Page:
WASHINGTON — A couple of years ago, U.S. Naval Research Laboratory (NRL) public affairs specialist intern Samina Mondal was excited to be back in touch with her third-grade teacher. She wanted to discuss bringing cybersecurity into the classroom.
Mondal contacted her teacher, Jeffrey LeLoup of Forestville Elementary in Great Falls, Virginia, about a curriculum she developed, and that discussion paid off. Now, her ongoing CyberWeek is catching fire, and expanding to schools throughout the country.
Since joining NRL’s Corporate Communications team in December 2019, the George Washington University sophomore has spearheaded virtual cybersecurity seminars in classrooms near Washington, D.C. and Baltimore, Maryland. It has now reached students in other states such as Ohio and California, and promises to expand its wings even further.
CyberWeek is open to kindergarten students through high school seniors. Even at ages eight and nine, Mondal said, students grasp fundamental cybersecurity concepts such as password protection, phishing, and two-factor authentication. Other topics covered include cryptocurrency, Department of Defense (DoD) career opportunities and development, cyberbullying, and social engineering.
“It’s exciting to see young students eager to learn about how to secure their online presence at school, home and in their community,” Mondal said. “Some of these are concepts many adults are not fully aware of.”
As people rely on technology at an increased, almost exponential rate year after year, Mondal said, students must be able to use their knowledge to protect themselves from possible threats, attacks, and cyber mishaps.
“It is crucial to give students the opportunity to begin their cybersecurity education in their early developmental years,” she said.
So far, the curriculum has been taught to public school students in two Maryland counties, Prince George’s and Frederick. Baltimore City Public Schools also plans to use the curriculum. Since the program is virtual, it continues to expand nationwide.
Across the board, students’ reactions to CyberWeek have been positive. Their favorite segments included talking to researchers about the projects they work on, finding out what opportunities are available once they are out of school, how to recognize and avoid email phishing scams on the internet, and what to aim for in school to earn scholarships, internships and DoD careers.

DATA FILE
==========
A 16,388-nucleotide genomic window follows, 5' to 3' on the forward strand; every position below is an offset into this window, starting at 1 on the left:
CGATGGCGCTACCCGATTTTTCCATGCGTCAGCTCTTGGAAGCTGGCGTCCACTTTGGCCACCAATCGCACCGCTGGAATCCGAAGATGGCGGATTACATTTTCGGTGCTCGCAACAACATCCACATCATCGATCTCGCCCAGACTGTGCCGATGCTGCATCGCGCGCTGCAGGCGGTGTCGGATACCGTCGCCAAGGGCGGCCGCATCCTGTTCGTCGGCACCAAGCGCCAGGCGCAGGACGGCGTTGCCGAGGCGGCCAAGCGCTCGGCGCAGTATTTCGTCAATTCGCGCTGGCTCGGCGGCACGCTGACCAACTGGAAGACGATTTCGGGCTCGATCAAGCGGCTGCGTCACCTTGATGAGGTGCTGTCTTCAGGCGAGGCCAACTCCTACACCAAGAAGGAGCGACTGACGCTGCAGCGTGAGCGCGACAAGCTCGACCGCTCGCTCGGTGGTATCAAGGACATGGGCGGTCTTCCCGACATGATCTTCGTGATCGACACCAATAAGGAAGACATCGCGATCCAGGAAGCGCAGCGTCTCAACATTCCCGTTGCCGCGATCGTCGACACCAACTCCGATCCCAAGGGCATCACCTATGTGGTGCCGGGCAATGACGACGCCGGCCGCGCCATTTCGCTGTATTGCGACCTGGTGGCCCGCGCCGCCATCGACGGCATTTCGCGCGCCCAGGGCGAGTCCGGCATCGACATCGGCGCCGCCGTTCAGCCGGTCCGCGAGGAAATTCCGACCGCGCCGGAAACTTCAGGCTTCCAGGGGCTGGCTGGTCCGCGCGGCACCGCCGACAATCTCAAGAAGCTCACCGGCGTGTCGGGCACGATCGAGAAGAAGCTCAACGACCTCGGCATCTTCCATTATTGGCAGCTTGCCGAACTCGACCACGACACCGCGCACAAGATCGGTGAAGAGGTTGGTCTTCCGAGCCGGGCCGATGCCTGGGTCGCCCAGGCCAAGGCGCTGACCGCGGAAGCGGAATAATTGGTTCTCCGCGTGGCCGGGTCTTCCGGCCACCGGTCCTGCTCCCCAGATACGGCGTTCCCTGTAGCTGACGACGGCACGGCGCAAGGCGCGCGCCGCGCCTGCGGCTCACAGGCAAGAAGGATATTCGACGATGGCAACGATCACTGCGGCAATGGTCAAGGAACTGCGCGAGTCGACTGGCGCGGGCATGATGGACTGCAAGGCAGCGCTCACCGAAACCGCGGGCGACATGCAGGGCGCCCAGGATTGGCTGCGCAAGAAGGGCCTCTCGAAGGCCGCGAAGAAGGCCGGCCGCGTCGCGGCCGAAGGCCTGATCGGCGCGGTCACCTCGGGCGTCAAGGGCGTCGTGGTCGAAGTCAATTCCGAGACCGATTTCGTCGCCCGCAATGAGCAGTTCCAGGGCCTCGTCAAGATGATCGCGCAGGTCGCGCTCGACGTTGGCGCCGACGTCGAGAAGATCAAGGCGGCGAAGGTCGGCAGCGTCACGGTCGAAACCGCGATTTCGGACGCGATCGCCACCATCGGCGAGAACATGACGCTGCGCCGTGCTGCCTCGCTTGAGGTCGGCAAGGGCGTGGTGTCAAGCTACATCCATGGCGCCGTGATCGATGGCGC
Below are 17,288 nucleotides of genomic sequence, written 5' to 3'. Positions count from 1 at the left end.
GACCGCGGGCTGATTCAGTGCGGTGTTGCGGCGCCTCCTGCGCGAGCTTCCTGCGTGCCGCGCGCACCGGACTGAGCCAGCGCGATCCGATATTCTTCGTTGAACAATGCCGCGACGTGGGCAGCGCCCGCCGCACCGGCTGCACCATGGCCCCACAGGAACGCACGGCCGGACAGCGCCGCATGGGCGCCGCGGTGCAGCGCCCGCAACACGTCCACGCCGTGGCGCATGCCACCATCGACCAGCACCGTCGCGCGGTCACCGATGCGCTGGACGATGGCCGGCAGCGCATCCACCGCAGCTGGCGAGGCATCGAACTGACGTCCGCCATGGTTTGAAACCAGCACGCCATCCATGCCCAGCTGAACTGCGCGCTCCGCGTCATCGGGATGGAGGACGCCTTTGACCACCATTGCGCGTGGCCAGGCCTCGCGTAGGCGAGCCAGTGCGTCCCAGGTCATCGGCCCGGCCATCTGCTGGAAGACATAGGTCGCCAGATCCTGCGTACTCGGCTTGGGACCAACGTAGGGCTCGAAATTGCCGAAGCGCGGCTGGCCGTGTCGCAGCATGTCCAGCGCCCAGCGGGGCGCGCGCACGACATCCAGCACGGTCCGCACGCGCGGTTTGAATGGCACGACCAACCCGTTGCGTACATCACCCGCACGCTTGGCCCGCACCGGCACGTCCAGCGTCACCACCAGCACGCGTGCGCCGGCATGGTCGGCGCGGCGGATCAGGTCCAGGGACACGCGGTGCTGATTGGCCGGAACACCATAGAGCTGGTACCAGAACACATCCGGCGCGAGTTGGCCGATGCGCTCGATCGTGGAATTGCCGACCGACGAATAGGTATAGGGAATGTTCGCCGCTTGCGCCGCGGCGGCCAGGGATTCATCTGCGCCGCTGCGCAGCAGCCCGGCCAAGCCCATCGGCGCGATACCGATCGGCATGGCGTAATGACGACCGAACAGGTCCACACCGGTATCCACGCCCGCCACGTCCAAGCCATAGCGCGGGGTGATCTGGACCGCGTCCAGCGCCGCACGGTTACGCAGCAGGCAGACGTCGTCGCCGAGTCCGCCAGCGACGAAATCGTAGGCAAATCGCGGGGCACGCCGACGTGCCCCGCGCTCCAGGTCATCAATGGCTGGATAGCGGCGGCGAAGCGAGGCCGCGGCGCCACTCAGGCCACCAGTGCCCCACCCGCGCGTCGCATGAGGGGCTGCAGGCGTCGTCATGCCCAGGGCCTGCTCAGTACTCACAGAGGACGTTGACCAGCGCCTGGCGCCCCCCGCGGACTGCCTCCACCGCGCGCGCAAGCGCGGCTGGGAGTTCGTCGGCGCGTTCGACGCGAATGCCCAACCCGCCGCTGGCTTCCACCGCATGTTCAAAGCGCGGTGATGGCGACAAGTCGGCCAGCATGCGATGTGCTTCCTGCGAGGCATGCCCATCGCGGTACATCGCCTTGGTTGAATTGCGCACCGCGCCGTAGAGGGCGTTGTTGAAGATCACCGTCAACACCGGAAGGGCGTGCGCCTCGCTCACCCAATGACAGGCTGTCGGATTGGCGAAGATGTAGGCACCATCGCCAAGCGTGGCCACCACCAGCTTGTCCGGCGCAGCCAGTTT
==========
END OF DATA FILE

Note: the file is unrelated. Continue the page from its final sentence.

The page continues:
“If you want to be an intern, you should be willing to put time in, work hard, learn new things and push yourself out of your comfort zone,” one student said.
Another student addressed cyber bullying.
“People should be more aware of cyber bullying,” the student said. “I was bullied at my school when I was younger, and I wish people would give more attention to this topic because this is a very serious matter.”
Brittany Donowho, a computer scientist at NRL, participated in the first CyberWeek at Oxon Hill High School prior to the pandemic.
“This program is incredible,” Donowho said. “I really wish I had been exposed to this kind of opportunity when I was in high school. It’s especially valuable to hear different perspectives because there is no one correct path, and getting that information at a young age might help with those moments of uncertainty, as well as pushing students to keep an open mind about their future.”
The interaction is valuable to NRL expert panelists as well.
“It’s a fantastic opportunity for us to hear questions from students,” Donowho said. “It provides some insight on their thought processes and, more generally, insight into who will be the future of STEM.”
Because Mondal already had a curriculum developed when she began her internship it was relatively easy to build on it to provide career awareness, according to Victor Chen, NRL’s Federal Action Officer for STEM and head of Corporate Communications.
“We were able to boost it a little by offering NRL’s cyber experts to join the program,” Chen said. “I think putting students in direct contact with real-world cyber professionals gave it a cool perspective.”
Chen said this has helped grow the program. The first school to adopt the curriculum was Oxon Hill High School in Maryland. This was before COVID, which made it necessary to put the program completely online.
Chen said school officials liked CyberWeek, but after the COVID pandemic began, they needed an asynchronous option, and that’s what Mondal was able to accomplish, which was presented to students Dec. 14 in Frederick County, Maryland.
“Samina is doing an outstanding job creating a win-win for our organization and the schools,” Chen said. “We can expose the students to a little bit of what NRL and DoD do, and then potentially plant seeds with people who might become interns in the future, or even employees.”
The DoD STEM mission is to attract, inspire, and develop skilled talent into DoD. Likewise, the Naval STEM outreach program supports the Department of the Navy and Marine Corps education and outreach programs that invest in the DoN workforce. The goal is to continuously enhance the Navy and Marine Corps’ war-fighting ability. CyberWeek is supported by the National Center for Women and IT, Building Engineering and Science Talent, and NRL’s STEM outreach efforts.
To Participate in CyberWeek, the program can be accessed at
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Contact NRL Corporate Communications at (202) 480-3746 or email firstname.lastname@example.org to participate in NRL’s CyberWeek or for more information.